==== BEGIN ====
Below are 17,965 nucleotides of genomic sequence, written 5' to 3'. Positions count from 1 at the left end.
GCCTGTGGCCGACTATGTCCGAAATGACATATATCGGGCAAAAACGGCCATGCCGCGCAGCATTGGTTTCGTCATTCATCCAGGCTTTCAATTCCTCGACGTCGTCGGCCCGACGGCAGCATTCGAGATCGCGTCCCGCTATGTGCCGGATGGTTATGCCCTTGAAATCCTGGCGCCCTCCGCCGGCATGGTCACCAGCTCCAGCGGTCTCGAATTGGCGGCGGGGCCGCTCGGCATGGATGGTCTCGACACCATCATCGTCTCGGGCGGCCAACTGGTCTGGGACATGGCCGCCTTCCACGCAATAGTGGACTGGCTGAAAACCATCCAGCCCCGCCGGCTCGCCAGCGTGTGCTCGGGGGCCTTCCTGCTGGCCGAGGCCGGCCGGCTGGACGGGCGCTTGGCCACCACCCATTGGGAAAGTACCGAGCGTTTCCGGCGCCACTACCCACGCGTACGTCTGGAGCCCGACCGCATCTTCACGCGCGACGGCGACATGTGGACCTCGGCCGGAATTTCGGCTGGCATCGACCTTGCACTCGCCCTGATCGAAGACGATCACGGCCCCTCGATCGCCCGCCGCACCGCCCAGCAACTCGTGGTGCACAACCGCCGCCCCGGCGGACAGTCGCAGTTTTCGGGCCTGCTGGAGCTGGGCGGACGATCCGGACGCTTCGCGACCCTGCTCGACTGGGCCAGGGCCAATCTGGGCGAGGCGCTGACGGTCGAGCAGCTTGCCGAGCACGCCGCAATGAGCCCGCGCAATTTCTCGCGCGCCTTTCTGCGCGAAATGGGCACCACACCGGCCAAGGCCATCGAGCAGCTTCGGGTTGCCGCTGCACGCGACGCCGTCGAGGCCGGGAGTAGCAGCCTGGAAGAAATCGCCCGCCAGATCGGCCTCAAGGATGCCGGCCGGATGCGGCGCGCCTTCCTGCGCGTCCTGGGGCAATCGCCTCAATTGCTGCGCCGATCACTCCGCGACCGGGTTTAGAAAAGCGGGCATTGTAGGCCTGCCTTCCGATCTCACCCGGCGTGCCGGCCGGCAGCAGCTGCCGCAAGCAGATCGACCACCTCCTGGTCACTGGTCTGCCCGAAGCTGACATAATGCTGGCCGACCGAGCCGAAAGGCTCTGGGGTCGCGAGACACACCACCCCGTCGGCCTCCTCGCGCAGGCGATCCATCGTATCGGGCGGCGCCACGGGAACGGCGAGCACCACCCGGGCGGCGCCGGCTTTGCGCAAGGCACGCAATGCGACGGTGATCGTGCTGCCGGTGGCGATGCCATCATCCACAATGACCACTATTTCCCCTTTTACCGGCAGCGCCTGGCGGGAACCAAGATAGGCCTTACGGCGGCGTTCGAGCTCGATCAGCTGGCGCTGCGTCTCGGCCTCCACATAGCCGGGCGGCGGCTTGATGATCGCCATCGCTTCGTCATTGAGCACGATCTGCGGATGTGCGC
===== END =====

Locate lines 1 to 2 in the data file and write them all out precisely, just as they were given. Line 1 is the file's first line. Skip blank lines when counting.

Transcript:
Below are 17,965 nucleotides of genomic sequence, written 5' to 3'. Positions count from 1 at the left end.
GCCTGTGGCCGACTATGTCCGAAATGACATATATCGGGCAAAAACGGCCATGCCGCGCAGCATTGGTTTCGTCATTCATCCAGGCTTTCAATTCCTCGACGTCGTCGGCCCGACGGCAGCATTCGAGATCGCGTCCCGCTATGTGCCGGATGGTTATGCCCTTGAAATCCTGGCGCCCTCCGCCGGCATGGTCACCAGCTCCAGCGGTCTCGAATTGGCGGCGGGGCCGCTCGGCATGGATGGTCTCGACACCATCATCGTCTCGGGCGGCCAACTGGTCTGGGACATGGCCGCCTTCCACGCAATAGTGGACTGGCTGAAAACCATCCAGCCCCGCCGGCTCGCCAGCGTGTGCTCGGGGGCCTTCCTGCTGGCCGAGGCCGGCCGGCTGGACGGGCGCTTGGCCACCACCCATTGGGAAAGTACCGAGCGTTTCCGGCGCCACTACCCACGCGTACGTCTGGAGCCCGACCGCATCTTCACGCGCGACGGCGACATGTGGACCTCGGCCGGAATTTCGGCTGGCATCGACCTTGCACTCGCCCTGATCGAAGACGATCACGGCCCCTCGATCGCCCGCCGCACCGCCCAGCAACTCGTGGTGCACAACCGCCGCCCCGGCGGACAGTCGCAGTTTTCGGGCCTGCTGGAGCTGGGCGGACGATCCGGACGCTTCGCGACCCTGCTCGACTGGGCCAGGGCCAATCTGGGCGAGGCGCTGACGGTCGAGCAGCTTGCCGAGCACGCCGCAATGAGCCCGCGCAATTTCTCGCGCGCCTTTCTGCGCGAAATGGGCACCACACCGGCCAAGGCCATCGAGCAGCTTCGGGTTGCCGCTGCACGCGACGCCGTCGAGGCCGGGAGTAGCAGCCTGGAAGAAATCGCCCGCCAGATCGGCCTCAAGGATGCCGGCCGGATGCGGCGCGCCTTCCTGCGCGTCCTGGGGCAATCGCCTCAATTGCTGCGCCGATCACTCCGCGACCGGGTTTAGAAAAGCGGGCATTGTAGGCCTGCCTTCCGATCTCACCCGGCGTGCCGGCCGGCAGCAGCTGCCGCAAGCAGATCGACCACCTCCTGGTCACTGGTCTGCCCGAAGCTGACATAATGCTGGCCGACCGAGCCGAAAGGCTCTGGGGTCGCGAGACACACCACCCCGTCGGCCTCCTCGCGCAGGCGATCCATCGTATCGGGCGGCGCCACGGGAACGGCGAGCACCACCCGGGCGGCGCCGGCTTTGCGCAAGGCACGCAATGCGACGGTGATCGTGCTGCCGGTGGCGATGCCATCATCCACAATGACCACTATTTCCCCTTTTACCGGCAGCGCCTGGCGGGAACCAAGATAGGCCTTACGGCGGCGTTCGAGCTCGATCAGCTGGCGCTGCGTCTCGGCCTCCACATAGCCGGGCGGCGGCTTGATGATCGCCATCGCTTCGTCATTGAGCACGATCTGCGGATGTGCGC